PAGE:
Newfoundout was a real treat to visit. As we drove down the lonely road that was lined with fencing from it’s originators you could almost hear the horse and buggies. There are only skeletal remains of a once inhabited place. The houses remain to weather and fall in on themselves as nature slowly over takes each one. Since the families departure in 1948 nobody has built anything you can call home. To imagine what each house looked like when it was loved by each family was very entertaining and enlightening at the same time.
One of the original settlers of Newfoundout was Narcisse Gervais born in 1882. He, his wife and nine children lived halfway up Newfoundout Rd and were a farming family. Unfortunately the Gervais family was just one of many casualties of governments “Public Lands Act”. This Act was designed to lure immigrants into the province under false pretences with the real reason being that the government wanted land cleared for the logging industries. This was a tragedy for many families as they believed they were moving to a prosperous new frontier. The Reeve of the government that handled and procured these land deals was T.P. French.
The disgusting land deals included a promise from the government of 100 acres of supposed fertile farm land. In exchange the settlers would build an 18 x 20 dwelling and agree to clear and cultivate at least 12 acres of land over a four year period. The tragedy of all of this was that the government knew full well the land was rocky, containing only acidic soil and totally unsuitable for sustainable farming. This was exploitation of the highest calibre and something not well known about Newfoundout.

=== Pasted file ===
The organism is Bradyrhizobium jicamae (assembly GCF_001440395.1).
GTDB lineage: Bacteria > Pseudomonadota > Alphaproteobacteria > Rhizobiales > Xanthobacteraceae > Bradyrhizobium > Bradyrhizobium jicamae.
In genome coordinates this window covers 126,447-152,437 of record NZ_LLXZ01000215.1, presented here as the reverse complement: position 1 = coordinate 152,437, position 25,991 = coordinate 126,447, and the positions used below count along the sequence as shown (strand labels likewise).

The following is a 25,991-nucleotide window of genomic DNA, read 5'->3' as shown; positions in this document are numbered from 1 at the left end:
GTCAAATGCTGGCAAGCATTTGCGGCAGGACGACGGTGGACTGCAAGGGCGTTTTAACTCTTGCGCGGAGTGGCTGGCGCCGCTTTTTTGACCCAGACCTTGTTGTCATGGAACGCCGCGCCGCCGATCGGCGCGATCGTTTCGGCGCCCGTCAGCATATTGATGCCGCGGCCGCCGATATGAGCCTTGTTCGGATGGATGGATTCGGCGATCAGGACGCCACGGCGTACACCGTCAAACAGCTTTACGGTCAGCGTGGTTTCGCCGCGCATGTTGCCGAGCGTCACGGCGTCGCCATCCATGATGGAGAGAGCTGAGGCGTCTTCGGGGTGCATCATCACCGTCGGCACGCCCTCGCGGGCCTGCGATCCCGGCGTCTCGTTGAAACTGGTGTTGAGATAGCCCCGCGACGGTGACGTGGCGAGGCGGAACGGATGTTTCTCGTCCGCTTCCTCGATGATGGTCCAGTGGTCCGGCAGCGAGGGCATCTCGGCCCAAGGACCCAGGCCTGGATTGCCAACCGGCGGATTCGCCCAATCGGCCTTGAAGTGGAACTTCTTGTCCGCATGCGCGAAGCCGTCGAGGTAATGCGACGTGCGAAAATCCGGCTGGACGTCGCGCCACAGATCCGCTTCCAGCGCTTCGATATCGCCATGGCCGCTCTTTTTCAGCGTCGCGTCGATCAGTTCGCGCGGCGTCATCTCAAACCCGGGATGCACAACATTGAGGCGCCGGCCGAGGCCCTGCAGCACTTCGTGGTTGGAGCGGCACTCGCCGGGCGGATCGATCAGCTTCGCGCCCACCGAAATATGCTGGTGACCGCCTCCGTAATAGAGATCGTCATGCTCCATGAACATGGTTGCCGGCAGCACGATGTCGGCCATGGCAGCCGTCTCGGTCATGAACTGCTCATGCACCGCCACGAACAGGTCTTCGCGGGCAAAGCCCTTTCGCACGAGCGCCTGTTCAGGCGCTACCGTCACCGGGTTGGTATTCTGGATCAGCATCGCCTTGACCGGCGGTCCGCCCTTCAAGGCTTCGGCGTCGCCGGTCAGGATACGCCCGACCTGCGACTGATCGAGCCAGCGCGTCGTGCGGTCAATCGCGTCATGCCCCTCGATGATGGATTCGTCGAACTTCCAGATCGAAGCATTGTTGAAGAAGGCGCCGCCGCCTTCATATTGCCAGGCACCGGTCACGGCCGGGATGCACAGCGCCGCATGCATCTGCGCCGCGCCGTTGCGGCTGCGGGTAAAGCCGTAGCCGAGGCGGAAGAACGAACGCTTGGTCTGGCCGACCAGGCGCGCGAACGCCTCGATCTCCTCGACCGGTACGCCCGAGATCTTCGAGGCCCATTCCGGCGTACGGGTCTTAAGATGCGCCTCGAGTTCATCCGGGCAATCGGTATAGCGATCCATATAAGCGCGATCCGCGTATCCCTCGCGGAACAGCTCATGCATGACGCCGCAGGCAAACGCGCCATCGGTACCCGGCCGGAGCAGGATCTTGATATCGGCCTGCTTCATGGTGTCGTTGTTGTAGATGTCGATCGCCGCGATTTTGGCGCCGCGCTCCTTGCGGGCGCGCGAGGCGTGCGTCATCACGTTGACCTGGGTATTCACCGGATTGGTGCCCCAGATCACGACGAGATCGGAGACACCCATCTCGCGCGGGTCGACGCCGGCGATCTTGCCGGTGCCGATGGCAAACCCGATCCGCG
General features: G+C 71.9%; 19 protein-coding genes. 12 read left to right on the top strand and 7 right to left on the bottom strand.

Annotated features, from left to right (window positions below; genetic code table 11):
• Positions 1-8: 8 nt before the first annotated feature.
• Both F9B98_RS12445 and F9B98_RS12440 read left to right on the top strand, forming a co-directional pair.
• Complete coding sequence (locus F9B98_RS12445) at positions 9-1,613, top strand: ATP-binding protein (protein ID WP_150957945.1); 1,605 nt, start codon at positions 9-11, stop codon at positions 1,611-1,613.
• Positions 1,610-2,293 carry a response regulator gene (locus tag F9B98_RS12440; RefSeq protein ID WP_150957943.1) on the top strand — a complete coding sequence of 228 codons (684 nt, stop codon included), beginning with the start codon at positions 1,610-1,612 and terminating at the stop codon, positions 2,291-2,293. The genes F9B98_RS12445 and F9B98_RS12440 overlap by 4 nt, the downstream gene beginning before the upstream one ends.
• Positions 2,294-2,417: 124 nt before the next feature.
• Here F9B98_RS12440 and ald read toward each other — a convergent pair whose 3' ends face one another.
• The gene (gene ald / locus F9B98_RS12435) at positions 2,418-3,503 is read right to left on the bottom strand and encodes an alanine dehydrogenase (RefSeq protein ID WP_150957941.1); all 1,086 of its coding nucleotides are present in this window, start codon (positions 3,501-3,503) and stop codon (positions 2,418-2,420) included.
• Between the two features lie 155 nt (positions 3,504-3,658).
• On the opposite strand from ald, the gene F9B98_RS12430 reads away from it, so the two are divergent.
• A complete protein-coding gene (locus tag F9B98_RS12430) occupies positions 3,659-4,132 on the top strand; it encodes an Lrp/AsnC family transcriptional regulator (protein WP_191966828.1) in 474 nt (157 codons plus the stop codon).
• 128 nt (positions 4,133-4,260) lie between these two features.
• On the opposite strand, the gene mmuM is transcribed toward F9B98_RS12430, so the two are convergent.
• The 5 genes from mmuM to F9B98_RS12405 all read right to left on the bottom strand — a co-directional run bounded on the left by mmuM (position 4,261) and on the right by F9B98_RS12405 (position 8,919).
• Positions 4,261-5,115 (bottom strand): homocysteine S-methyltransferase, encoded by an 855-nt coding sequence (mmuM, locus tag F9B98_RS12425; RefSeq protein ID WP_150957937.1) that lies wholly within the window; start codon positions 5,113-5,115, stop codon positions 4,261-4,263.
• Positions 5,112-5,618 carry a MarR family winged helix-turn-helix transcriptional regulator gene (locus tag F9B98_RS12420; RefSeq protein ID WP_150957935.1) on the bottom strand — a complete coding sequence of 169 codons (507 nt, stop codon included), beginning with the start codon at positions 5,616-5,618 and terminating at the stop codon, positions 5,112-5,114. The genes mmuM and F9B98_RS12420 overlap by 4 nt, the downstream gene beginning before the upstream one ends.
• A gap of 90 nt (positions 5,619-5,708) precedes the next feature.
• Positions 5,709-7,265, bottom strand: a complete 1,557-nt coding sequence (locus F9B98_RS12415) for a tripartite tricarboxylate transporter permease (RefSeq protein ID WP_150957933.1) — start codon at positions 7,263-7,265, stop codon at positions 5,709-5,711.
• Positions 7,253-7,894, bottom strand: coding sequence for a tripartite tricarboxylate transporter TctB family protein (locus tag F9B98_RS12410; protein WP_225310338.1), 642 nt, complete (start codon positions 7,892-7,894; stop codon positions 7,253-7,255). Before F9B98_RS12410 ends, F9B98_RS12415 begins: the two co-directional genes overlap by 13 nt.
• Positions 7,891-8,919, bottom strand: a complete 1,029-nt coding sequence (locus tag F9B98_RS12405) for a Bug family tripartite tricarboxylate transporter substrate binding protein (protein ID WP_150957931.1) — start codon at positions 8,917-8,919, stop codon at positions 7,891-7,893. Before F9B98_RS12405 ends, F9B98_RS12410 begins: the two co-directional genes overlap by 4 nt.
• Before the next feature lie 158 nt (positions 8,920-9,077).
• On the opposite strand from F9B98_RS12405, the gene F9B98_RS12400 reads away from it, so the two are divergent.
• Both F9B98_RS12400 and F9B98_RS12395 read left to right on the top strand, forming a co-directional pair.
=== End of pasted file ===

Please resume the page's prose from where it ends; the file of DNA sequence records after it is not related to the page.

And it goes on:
Newfoundout was never considered a true village or town as it had no stores, schools or churches. The children had to walk the winding trails down the mountain to attend school……..very dangerous and impractical. Farmers in Newfoundout did their best by bartering with fellow residents to support their meagre existence. In 1914 they built a Post Office known as Donohue Post Office.
The people of Newfoundout were people of “True Grit” and “Perseverance”. They suffered for many years making valiant efforts to farm the land. By the mid 1940’s most of Newfoundouts residents had given up and moved away. In 1948 the settlement of Newfoundout was officially decared abandoned. The land it rests on is owned by a private cattle farmer and some of the ruins can be explored to this day.
Chris and Michelle Savage